axisLeftRight = 3                       # Joystick axis to read for left / right position
axisLeftRightInverted = False           # Set this to True if left and right appear to be swapped

# Setup the connection for sending on
sender = socket.socket(socket.AF_INET, socket.SOCK_DGRAM, socket.IPPROTO_UDP)       # Create the socket
sender.setsockopt(socket.SOL_SOCKET, socket.SO_BROADCAST, 1)                        # Enable broadcasting (sending to many IPs based on wild-cards)
sender.bind(('', 0))                                                         # Set the IP and port number to use locally, IP means all connections and port 0 means assign a number for us (do not care)

# Setup pygame and key states
global hadEvent
global moveUp
global moveDown
global moveLeft
global moveRighte
global moveQuit
hadEvent = True
moveUp = False
moveDown = False
moveLeft = False
moveRight = False
moveQuit = False
joystick = pygame.joystick.Joystick(0)
screen = pygame.display.set_mode([300,300])
pygame.display.set_caption("RemoteKeyBorg - Press [ESC] to quit")

# Function to handle pygame events
def PygameHandler(events):
    # Variables accessible outside this function
    global hadEvent
    global moveUp
    global moveDown
    global moveLeft
    global moveRight
    global moveQuit
    # Handle each event individually
    for event in events:
        if event.type == pygame.QUIT:
            # User exit
            hadEvent = True
            moveQuit = True
        elif event.type == pygame.KEYDOWN:
            # A key has been pressed, see if it is one we want
            hadEvent = True
            if event.key == pygame.K_ESCAPE:
                moveQuit = True
        elif event.type == pygame.KEYUP:
            # A key has been released, see if it is one we want
            hadEvent = True
            if event.key == pygame.K_ESCAPE:
                moveQuit = False
        elif event.type == pygame.JOYAXISMOTION:
            # A joystick has been moved, read axis positions (-1 to +1)
            hadEvent = True
            upDown = joystick.get_axis(axisUpDown)
            leftRight = joystick.get_axis(axisLeftRight)
            # Invert any axes which are incorrect
            if axisUpDownInverted:
                upDown = -upDown
            if axisLeftRightInverted:
                leftRight = -leftRight
            # Determine Up / Down values
            if upDown < -0.1:
                moveUp = True
                moveDown = False
            elif upDown > 0.1:
                moveUp = False
                moveDown = True
                moveUp = False
                moveDown = False
            # Determine Left / Right values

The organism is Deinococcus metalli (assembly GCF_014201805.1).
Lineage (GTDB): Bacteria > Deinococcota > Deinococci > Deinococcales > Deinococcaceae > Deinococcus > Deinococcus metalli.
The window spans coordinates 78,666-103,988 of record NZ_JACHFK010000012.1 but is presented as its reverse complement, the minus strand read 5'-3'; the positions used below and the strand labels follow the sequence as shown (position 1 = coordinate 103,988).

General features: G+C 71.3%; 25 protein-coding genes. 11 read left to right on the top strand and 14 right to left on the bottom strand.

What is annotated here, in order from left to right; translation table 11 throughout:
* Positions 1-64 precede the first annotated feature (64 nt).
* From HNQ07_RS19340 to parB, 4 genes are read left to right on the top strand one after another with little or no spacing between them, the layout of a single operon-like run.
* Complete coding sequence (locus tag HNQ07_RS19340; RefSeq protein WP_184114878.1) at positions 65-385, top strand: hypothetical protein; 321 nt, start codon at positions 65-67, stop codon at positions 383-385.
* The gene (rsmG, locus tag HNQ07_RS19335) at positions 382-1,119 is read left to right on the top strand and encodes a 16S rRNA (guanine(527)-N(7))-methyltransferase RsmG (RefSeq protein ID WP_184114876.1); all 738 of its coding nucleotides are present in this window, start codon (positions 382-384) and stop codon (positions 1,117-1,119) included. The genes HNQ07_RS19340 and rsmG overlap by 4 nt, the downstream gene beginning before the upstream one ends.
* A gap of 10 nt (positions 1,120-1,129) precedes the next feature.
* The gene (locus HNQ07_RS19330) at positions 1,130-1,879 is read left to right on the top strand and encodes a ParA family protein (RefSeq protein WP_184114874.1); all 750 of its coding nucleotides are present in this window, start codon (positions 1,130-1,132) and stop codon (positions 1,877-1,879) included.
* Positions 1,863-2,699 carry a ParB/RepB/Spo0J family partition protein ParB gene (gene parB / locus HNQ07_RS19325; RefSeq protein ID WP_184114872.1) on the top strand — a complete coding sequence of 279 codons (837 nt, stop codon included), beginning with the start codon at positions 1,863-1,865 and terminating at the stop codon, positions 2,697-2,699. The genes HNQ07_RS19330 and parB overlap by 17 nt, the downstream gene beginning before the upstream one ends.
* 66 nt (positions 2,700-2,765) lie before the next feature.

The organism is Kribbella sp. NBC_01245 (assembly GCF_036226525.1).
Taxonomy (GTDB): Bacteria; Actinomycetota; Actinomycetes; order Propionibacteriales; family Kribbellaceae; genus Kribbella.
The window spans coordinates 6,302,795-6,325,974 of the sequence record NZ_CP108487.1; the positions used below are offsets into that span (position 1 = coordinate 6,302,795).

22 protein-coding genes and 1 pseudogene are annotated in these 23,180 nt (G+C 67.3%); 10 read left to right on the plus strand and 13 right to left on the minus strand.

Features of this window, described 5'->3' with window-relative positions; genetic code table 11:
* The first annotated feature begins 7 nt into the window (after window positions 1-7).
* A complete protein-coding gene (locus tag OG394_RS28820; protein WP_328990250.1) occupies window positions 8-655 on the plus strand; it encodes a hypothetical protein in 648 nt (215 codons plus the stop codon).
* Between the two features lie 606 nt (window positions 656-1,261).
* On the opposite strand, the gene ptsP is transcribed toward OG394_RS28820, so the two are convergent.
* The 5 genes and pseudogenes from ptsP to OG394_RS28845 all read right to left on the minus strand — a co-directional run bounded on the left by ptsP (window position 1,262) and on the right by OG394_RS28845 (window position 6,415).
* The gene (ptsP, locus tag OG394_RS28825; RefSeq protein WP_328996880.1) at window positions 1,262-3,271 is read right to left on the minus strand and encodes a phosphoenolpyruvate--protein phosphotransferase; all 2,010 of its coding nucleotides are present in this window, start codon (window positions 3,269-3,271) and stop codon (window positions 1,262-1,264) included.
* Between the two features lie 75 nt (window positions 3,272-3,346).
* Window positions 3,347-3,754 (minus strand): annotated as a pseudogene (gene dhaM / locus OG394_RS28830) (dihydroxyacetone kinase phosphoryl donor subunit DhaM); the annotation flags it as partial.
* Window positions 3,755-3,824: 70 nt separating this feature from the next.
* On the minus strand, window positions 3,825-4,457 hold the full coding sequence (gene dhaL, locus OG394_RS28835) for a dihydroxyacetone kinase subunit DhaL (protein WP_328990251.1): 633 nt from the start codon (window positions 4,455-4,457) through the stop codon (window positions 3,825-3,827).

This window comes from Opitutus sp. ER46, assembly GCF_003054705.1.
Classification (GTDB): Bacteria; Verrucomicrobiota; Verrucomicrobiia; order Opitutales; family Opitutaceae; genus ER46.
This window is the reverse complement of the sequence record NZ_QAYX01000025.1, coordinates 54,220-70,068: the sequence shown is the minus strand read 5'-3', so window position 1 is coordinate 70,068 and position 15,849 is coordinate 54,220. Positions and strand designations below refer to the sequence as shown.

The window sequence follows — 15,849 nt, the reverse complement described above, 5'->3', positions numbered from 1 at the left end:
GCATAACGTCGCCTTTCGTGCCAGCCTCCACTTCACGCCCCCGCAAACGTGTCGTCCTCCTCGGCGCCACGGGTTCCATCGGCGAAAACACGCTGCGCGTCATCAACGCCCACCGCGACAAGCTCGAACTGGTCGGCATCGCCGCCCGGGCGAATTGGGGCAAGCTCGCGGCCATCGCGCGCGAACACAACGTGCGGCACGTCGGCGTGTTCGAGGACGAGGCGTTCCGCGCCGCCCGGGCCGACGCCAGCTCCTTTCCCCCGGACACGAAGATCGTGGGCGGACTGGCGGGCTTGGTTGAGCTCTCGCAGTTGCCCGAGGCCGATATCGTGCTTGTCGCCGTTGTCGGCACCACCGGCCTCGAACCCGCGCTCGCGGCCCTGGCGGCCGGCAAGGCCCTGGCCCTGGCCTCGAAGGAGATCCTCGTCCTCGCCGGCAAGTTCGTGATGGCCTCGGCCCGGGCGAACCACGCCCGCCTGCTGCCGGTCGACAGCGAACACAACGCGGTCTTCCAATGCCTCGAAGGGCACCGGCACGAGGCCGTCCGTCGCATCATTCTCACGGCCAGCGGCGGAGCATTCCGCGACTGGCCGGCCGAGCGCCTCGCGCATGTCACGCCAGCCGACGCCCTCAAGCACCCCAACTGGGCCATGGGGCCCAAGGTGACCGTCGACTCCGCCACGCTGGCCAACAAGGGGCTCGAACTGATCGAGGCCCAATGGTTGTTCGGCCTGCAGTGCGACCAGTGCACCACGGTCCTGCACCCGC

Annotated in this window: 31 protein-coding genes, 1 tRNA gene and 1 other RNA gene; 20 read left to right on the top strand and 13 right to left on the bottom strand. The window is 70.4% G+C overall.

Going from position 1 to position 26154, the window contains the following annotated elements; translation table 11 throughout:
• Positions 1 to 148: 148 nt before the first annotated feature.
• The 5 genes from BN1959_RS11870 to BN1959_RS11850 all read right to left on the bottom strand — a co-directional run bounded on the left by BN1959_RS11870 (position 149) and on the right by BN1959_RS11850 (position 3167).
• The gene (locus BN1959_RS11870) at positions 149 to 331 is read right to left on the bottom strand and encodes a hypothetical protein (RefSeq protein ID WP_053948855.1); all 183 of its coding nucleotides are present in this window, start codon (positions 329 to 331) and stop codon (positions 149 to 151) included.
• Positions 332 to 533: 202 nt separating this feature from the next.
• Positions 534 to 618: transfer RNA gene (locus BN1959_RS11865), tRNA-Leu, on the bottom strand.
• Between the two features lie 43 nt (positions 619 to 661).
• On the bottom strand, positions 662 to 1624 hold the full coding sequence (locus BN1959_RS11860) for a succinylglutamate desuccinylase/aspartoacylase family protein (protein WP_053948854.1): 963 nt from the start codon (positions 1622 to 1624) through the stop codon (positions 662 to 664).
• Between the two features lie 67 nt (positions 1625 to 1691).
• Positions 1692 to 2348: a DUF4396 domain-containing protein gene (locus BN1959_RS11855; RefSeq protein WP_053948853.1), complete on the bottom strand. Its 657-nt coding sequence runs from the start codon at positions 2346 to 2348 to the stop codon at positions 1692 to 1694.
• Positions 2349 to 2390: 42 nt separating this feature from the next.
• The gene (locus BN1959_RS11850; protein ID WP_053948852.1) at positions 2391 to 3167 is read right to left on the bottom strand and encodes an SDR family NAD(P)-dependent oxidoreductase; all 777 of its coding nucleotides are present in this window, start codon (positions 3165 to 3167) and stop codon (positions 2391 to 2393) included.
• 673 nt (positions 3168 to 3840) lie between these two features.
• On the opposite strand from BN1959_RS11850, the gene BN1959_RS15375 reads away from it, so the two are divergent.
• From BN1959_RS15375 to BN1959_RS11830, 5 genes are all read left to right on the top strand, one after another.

if leftRight < -0.1:
                moveLeft = True
                moveRight = False
            elif leftRight > 0.1:
                moveLeft = False
                moveRight = True
                moveLeft = False
                moveRight = False

    print 'Press [ESC] to quit'
    # Loop indefinitely
    while True:
        # Get the currently pressed keys on the keyboard
        if hadEvent or regularUpdate:
            # Keys have changed, generate the command list based on keys
            hadEvent = False
            driveCommands = ['X', 'X', 'X', 'X']                    # Default to do not change
            if moveQuit:
            elif moveLeft:
                driveCommands[leftDrive - 1] = 'OFF'
                driveCommands[rightDrive - 1] = 'ON'
            elif moveRight:
                driveCommands[leftDrive - 1] = 'ON'
                driveCommands[rightDrive - 1] = 'OFF'
            elif moveUp:
                driveCommands[leftDrive - 1] = 'ON'
                driveCommands[rightDrive - 1] = 'ON'
                # None of our expected keys, stop
                driveCommands[leftDrive - 1] = 'OFF'
                driveCommands[rightDrive - 1] = 'OFF'
            # Send the drive commands
            command = ''
            for driveCommand in driveCommands:
                command += driveCommand + ','
            command = command[:-1]                                  # Strip the trailing comma
            sender.sendto(command, (broadcastIP, broadcastPort))
        # Wait for the interval period
    # Inform the server to stop
    sender.sendto('ALLOFF', (broadcastIP, broadcastPort))
except KeyboardInterrupt:
    # CTRL+C exit, inform the server to stop
    sender.sendto('ALLOFF', (broadcastIP, broadcastPort))